Author Conclusion:

Children’s meal patterns have changed much over a two-decade period. Consumption of school lunch and snacks decreased and the number of dinners consumed outside the home increased. Total eating episodes and eating time span decreased. The findings from this study provide new information on specific meal patterns that may be potential determinants of overall dietary adequacy and dietary quality. Despite the changes found in meal patterns of children, there were no associations found between meal patterns and overweight status.

Funding Source:
Government: USDA
Reviewer Comments:


  • Unique contribution: Identification of eating episodes and mealtime span in the diets of children over time. Both mean number of total eating episodes and mean mealtime span decreased from 1973 to 1994. The decrease in mean eating episodes reflects the decrease in snacking occasions.


  • Population (10-year-olds from a single city)
  • Dietary methodology (24-hour recall)
  • Lack of physical activity data
  • Self-reported meal pattern
  • 24-hour dietary recall.

Other Comments

[Note: Self-reports by 10 year olds and only one 24-hour recall used.]

  • Should the authors have controlled for energy intake? This may be how meal patterns affect BMI.
Quality Criteria Checklist: Primary Research
Relevance Questions
  1. Would implementing the studied intervention or procedure (if found successful) result in improved outcomes for the patients/clients/population group? (Not Applicable for some epidemiological studies) N/A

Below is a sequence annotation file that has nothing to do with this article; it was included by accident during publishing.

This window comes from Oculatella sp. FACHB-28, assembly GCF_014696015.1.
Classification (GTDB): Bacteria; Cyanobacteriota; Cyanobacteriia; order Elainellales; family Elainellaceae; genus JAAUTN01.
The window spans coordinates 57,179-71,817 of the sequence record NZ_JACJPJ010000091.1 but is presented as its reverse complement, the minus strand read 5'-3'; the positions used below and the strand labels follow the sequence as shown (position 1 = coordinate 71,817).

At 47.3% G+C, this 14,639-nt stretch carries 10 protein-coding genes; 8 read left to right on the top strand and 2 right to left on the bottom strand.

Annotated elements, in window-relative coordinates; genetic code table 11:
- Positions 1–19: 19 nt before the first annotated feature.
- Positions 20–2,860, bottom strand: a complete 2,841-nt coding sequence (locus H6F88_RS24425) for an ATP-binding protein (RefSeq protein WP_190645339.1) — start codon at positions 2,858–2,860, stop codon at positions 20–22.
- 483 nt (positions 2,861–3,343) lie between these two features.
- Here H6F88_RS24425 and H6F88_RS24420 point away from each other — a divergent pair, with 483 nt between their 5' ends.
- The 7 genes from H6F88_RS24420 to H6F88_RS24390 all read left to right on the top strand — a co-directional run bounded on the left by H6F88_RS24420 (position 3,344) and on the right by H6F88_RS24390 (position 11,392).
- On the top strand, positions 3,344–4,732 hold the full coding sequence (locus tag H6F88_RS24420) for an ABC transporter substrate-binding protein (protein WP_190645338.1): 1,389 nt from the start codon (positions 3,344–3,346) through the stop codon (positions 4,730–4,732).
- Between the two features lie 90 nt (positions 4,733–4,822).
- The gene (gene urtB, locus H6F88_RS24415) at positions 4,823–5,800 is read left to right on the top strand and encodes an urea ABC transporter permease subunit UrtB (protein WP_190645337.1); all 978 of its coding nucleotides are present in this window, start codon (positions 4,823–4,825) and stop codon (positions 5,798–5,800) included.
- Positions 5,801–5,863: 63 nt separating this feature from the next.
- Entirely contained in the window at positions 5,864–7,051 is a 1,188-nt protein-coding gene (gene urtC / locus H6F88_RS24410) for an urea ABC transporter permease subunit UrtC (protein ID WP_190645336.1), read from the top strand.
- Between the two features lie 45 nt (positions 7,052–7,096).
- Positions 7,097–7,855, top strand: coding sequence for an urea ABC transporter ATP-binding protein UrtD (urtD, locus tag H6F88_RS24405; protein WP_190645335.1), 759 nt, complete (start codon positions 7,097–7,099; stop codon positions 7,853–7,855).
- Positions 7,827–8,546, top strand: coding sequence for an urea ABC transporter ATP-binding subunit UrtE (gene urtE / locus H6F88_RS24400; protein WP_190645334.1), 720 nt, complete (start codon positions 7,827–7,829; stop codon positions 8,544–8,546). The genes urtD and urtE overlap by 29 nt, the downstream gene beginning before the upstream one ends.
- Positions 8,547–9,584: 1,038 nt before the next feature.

2. Did the authors study an outcome (dependent variable) or topic that the patients/clients/population group would care about? Yes
  3. Is the focus of the intervention or procedure (independent variable) or topic of study a common issue of concern to dieteticspractice? Yes
  4. Is the intervention or procedure feasible? (NA for some epidemiological studies) N/A
Validity Questions
1. Was the research question clearly stated? Yes
  1.1. Was (were) the specific intervention(s) or procedure(s) [independent variable(s)] identified? Yes
  1.2. Was (were) the outcome(s) [dependent variable(s)] clearly indicated? Yes
  1.3. Were the target population and setting specified? Yes
2. Was the selection of study subjects/patients free from bias? Yes
  2.1. Were inclusion/exclusion criteria specified (e.g., risk, point in disease progression, diagnostic or prognosis criteria), and with sufficient detail and without omitting criteria critical to the study? Yes
  2.2. Were criteria applied equally to all study groups? Yes
  2.3. Were health, demographics, and other characteristics of subjects described? Yes
  2.4. Were the subjects/patients a representative sample of the relevant population? Yes
3. Were study groups comparable? Yes
  3.1. Was the method of assigning subjects/patients to groups described and unbiased? (Method of randomization identified if RCT) N/A
  3.2. Were distribution of disease status, prognostic factors, and other factors (e.g., demographics) similar across study groups at baseline? Yes
  3.3. Were concurrent controls or comparisons used? (Concurrent preferred over historical control or comparison groups.) Yes
  3.4. If cohort study or cross-sectional study, were groups comparable on important confounding factors and/or were preexisting differences accounted for by using appropriate adjustments in statistical analysis? Yes
  3.5. If case control study, were potential confounding factors comparable for cases and controls? (If case series or trial with subjects serving as own control, this criterion is not applicable.) N/A
  3.6. If diagnostic test, was there an independent blind comparison with an appropriate reference standard (e.g., "gold standard")? N/A
4. Was method of handling withdrawals described? Yes
  4.1. Were follow-up methods described and the same for all groups? Yes
  4.2. Was the number, characteristics of withdrawals (i.e., dropouts, lost to follow up, attrition rate) and/or response rate (cross-sectional studies) described for each group? (Follow up goal for a strong study is 80%.) Yes